Archive for the 'Claims' Category

May 19, 2015
The OAuth Assertions specs are now RFCs!

OAuth logoThe OAuth Assertions specifications are now standards – IETF RFCs. They are:

  • RFC 7521: Assertion Framework for OAuth 2.0 Client Authentication and Authorization Grants
  • RFC 7522: Security Assertion Markup Language (SAML) 2.0 Profile for OAuth 2.0 Client Authentication and Authorization Grants
  • RFC 7523: JSON Web Token (JWT) Profile for OAuth 2.0 Client Authentication and Authorization Grants

This completes the nearly 5 year journey to create standards for using security tokens as OAuth 2.0 authorization grants and for OAuth 2.0 client authentication. Like the JWT and JOSE specs that are now also RFCs, these specifications have been in widespread use for a number of years, enabling claims-based use of OAuth 2.0. My personal thanks to Brian Campbell and Chuck Mortimore for getting the ball rolling on this and seeing it through to completion, to Yaron Goland for helping us generalize what started as a SAML-only authorization-grant-only spec to a framework also supporting client authentication and JWTs, and to the OAuth working group members, chairs, area directors, and IETF members who contributed to these useful specifications.

May 19, 2015
JWT and JOSE are now RFCs!

IETF logoThe JSON Web Token (JWT) and JSON Object Signing and Encryption (JOSE) specifications are now standards – IETF RFCs. They are:

This completes a 4.5 year journey to create a simple JSON-based security token format and underlying JSON-based cryptographic standards. The goal was always to “keep simple things simple” – making it easy to build and deploy implementations solving commonly-occurring problems using whatever modern development tools implementers chose. We took an engineering approach – including features we believed would be commonly used and intentionally leaving out more esoteric features, to keep the implementation footprint small. I’m happy to report that the working groups and the resulting standards stayed true to this vision, with the already widespread adoption and an industry award being testaments to this accomplishment.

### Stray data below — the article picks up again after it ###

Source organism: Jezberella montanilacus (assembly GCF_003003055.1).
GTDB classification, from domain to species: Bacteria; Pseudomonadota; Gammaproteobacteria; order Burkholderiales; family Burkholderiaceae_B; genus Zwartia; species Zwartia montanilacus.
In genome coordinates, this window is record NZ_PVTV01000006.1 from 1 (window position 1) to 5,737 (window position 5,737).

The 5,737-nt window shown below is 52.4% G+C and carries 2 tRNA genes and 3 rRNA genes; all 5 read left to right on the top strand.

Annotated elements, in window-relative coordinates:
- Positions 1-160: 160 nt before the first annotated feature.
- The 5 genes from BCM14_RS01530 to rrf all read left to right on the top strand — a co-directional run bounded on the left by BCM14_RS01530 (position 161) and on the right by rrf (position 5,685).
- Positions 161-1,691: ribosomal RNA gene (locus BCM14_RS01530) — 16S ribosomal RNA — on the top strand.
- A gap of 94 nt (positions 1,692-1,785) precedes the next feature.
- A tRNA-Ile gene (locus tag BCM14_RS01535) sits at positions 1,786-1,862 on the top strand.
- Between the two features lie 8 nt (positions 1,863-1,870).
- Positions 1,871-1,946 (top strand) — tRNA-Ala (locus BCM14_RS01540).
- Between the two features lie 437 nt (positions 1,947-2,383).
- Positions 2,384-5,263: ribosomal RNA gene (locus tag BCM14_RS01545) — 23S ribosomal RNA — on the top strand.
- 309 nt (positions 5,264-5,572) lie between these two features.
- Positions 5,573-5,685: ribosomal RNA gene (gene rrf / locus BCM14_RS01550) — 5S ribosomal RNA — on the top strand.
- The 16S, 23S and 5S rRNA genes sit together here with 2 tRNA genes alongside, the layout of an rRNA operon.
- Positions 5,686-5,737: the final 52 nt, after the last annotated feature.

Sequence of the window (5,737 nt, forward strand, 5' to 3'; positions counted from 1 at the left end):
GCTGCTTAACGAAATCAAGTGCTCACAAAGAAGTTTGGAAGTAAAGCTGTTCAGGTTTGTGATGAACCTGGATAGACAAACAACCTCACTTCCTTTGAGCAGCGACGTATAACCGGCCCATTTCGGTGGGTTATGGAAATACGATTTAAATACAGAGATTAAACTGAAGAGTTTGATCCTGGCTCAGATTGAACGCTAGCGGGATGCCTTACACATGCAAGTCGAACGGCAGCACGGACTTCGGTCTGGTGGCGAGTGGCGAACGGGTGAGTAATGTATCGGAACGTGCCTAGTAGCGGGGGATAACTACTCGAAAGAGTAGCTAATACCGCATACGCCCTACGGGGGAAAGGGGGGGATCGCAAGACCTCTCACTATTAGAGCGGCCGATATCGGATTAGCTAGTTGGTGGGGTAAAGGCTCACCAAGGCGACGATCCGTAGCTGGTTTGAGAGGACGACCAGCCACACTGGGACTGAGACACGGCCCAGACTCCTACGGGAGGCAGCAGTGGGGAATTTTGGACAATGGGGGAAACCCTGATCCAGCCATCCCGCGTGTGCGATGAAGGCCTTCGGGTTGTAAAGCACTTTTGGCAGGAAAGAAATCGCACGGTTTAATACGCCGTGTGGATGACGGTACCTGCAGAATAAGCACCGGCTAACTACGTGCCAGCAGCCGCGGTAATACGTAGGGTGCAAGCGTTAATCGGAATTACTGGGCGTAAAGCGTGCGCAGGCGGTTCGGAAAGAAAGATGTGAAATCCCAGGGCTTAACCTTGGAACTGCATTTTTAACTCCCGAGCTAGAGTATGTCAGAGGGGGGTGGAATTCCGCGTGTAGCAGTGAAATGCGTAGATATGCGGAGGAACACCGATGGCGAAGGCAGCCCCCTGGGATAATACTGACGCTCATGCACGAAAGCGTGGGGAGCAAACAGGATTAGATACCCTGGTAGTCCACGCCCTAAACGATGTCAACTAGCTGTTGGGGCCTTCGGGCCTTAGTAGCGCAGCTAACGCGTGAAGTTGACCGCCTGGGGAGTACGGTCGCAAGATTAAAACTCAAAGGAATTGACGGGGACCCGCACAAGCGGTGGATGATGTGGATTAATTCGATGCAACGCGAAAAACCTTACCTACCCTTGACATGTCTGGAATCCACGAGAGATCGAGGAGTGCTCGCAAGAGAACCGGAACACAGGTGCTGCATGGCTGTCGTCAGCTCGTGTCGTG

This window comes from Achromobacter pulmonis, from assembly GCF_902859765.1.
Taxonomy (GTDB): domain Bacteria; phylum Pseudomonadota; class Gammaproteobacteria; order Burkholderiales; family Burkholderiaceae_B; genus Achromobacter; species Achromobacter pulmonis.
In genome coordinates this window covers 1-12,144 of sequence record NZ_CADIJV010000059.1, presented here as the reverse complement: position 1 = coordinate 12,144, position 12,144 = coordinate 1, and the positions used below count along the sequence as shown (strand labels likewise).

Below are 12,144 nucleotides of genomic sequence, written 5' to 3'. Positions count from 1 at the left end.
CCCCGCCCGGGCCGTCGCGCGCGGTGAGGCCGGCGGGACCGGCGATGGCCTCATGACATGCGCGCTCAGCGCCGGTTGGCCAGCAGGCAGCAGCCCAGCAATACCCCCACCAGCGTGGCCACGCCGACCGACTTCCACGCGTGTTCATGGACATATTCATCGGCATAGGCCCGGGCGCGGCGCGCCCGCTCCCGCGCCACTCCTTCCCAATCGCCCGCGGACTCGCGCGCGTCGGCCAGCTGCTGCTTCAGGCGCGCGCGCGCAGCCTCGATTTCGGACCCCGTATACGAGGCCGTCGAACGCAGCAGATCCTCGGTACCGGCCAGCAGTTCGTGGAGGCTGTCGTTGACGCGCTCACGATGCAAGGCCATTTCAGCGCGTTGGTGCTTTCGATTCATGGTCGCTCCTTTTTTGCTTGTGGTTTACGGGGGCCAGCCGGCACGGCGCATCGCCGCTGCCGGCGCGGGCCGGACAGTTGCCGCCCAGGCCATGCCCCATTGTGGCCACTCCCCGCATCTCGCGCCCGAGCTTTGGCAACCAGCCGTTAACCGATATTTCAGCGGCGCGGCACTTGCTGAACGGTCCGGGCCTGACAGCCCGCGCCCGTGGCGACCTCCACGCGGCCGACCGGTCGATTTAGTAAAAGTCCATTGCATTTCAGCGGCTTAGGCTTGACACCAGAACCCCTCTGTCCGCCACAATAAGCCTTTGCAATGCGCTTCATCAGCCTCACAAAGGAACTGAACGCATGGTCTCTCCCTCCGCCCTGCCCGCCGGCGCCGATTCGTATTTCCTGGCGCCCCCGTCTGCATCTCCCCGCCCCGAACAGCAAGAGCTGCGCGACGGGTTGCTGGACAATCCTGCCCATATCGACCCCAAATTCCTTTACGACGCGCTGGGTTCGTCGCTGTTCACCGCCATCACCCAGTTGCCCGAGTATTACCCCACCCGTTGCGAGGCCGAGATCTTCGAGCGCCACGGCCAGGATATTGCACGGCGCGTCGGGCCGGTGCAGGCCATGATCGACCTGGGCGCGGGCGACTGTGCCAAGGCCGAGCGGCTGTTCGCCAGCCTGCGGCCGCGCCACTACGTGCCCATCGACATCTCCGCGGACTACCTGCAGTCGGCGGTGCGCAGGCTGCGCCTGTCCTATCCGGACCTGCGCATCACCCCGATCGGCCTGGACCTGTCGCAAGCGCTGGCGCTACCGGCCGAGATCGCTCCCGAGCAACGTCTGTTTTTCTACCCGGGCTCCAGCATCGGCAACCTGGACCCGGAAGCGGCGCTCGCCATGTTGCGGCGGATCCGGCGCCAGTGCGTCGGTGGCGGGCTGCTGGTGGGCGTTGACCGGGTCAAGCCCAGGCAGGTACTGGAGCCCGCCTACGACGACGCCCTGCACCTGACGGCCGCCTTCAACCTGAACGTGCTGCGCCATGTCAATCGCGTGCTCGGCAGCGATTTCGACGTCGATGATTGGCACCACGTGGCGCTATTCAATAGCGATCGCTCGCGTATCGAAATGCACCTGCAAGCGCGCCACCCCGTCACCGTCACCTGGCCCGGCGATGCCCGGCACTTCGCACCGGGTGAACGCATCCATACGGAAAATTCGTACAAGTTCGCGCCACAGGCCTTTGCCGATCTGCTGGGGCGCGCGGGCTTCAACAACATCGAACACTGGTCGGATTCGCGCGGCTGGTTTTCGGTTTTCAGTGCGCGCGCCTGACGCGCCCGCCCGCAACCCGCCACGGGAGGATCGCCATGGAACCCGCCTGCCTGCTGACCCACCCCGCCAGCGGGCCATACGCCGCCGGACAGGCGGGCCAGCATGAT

The origin of these specifications was the realization in the fall of 2010 that a number of us had created similar JSON-based security token formats. Seemed like it was time for a standard! I did a survey of the choices made by the different specs and made a convergence proposal based on the survey. The result was draft-jones-json-web-token-00. Meanwhile, Eric Rescorla and Joe Hildebrand had independently created another JSON-based signature and encryption proposal. We joined forces at IETF 81, incorporating parts of both specs, with the result being the -00 versions of the JOSE working group specs.

Lots of people deserve thanks for their contributions. Nat Sakimura, John Bradley, Yaron Goland, Dirk Balfanz, John Panzer, Paul Tarjan, Luke Shepard, Eric Rescorla, and Joe Hildebrand created the precursors to these RFCs. (Many of them also stayed involved throughout the process.) Richard Barnes, Matt Miller, James Manger, and Jim Schaad all provided detailed input throughout the process that greatly improved the result. Brian Campbell, Axel Nennker, Emmanuel Raviart, Edmund Jay, and Vladimir Dzhuvinov all created early implementations and fed their experiences back into the spec designs. Sean Turner, Stephen Farrell, and Kathleen Moriarty all did detailed reviews that added ideas and improved the specs. Matt Miller also created the accompanying JOSE Cookbook – RFC 7520. Chuck Mortimore, Brian Campbell, and I created the related OAuth assertions specs, which are now also RFCs. Karen O’Donoghue stepped in at key points to keep us moving forward. Of course, many other JOSE and OAuth working group and IETF members also made important contributions. Finally, I want to thank Tony Nadalin and others at Microsoft for believing in the vision for these specs and consistently supporting my work on them.

I’ll close by remarking that I’ve been told that the sign of a successful technology is that it ends up being used in ways that the inventors never imagined. That’s certainly already true here. I can’t wait to see all the ways that people will continue to use JWTs and JOSE to build useful, secure applications!

March 9, 2015
OAuth Proof-of-Possession draft -02 closing open issues